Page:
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Calls for Theresa May to reveal ‘legal advice’ she received on stopping Brexit

Country’s top legal experts apparently gave the Prime Minister guidance on how to stop the UK leaving the European Union

Saturday 07 October 2017 23:19 BST
Theresa May hoped her speech in Florence would provide clarity on the UK's Brexit negotiating position
Theresa May hoped her speech in Florence would provide clarity on the UK's Brexit negotiating position (EPA)

Theresa May is facing calls to publish legal advice she received that is believed to state that parliament could stop Brexit.

The country’s top legal experts apparently gave the Prime Minister advice saying that leaving the European Union could be halted if MPs judge that a change of mind is in the national interest.

Prominent lawyer Jessica Simor QC, from Matrix chambers, has written to Ms May asking her to release any legal advice she received.

Ms Simor claims she has been informed about the discussions by “two good sources” and that “there is no time to waste”, according to The Guardian.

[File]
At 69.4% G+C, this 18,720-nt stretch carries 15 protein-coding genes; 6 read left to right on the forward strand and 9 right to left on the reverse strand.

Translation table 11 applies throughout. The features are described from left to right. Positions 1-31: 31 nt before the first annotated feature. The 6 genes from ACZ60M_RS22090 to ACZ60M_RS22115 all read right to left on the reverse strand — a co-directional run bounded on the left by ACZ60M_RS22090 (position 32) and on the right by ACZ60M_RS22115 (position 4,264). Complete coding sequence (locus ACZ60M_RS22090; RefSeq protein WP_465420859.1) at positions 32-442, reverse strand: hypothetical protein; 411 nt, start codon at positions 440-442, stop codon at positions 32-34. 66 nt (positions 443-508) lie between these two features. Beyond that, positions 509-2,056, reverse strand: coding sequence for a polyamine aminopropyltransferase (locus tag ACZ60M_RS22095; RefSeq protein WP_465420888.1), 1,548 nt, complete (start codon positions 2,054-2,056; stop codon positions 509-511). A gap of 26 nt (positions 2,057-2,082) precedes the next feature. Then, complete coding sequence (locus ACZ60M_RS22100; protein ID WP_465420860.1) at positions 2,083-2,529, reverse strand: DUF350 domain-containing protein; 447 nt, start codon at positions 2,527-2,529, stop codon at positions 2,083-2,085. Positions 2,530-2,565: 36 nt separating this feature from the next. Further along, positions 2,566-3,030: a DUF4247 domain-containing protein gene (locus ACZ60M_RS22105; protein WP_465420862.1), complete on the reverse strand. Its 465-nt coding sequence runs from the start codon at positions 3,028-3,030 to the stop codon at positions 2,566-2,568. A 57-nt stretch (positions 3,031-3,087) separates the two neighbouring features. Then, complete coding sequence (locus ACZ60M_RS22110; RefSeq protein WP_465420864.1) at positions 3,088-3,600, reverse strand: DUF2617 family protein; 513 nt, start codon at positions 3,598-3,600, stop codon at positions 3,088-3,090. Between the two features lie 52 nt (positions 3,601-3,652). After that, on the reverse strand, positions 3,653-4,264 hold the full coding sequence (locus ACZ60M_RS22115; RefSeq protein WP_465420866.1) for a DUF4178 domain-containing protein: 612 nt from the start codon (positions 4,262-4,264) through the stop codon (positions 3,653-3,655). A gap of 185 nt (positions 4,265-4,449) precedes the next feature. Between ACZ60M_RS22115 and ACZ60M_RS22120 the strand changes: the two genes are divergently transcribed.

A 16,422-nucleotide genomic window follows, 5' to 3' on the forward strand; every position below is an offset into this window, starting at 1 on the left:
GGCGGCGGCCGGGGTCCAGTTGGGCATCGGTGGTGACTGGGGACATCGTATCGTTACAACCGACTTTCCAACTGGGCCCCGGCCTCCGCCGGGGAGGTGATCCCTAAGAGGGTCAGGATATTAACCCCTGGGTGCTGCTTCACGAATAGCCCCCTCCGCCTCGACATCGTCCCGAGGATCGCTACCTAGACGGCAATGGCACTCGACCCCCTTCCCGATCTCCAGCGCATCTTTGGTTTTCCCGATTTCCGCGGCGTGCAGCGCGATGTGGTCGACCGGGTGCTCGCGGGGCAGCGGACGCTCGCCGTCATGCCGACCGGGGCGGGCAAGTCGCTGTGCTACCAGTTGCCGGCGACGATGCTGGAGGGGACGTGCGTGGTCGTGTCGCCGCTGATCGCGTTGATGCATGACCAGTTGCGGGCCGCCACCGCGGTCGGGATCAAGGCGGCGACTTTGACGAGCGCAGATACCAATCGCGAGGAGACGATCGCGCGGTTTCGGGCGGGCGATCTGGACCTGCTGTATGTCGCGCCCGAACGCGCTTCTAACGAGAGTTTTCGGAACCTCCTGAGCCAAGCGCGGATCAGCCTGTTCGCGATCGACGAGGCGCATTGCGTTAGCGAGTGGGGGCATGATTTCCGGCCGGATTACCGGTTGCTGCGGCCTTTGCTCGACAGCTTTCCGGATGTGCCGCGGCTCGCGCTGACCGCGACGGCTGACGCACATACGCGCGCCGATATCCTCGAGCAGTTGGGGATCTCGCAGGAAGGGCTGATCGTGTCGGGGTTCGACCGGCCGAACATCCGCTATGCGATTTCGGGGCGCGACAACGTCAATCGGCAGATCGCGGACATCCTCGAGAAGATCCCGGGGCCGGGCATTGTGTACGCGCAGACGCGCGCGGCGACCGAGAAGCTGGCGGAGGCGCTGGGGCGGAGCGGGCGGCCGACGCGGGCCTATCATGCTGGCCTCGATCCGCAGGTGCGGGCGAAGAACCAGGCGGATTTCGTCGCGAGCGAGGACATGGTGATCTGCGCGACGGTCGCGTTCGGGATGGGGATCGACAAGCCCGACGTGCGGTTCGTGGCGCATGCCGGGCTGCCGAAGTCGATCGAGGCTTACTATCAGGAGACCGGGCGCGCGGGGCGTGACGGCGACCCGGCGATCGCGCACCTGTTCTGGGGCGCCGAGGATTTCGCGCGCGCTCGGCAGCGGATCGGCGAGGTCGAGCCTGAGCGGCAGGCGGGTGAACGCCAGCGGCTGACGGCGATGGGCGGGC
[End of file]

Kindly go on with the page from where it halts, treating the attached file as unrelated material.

“Such advice would also accord with the view of Lord Kerr, who was involved in drafting article 50, of Jean-Claude Piris, former director general of the EU council’s legal service, and of Martin Selmayr, a lawyer and head of cabinet to the European commission president,” she said.

“It is important that this advice is made available to the British public and their representatives in parliament as soon as possible.”

The Government has repeatedly wanted that halting Brexit is not an option and the result of the referendum would be respected.

Europe on the other hand has been open to the possibility of Britain making a U-turn on their decision.

French President Emmanuel Macron says “the door remains open” for Britain to change its mind about Brexit, after talks with Theresa May in Paris.

Mr Macron threw out the olive branch, even amid rising EU anger about the delays to the exit talks – which he said should be “launched as soon as possible”.

“Of course the door remains open, always open until the Brexit negotiations come to an end,” the President said, when asked if Britain could yet stay in the EU.

A DExEU spokesperson said: “We made our position clear in the supreme court. As a matter of firm policy, our notification will not be withdrawn. The British people voted to leave the EU and we will deliver on their instruction. There can be no attempts to remain inside the EU and no attempt to rejoin it.”

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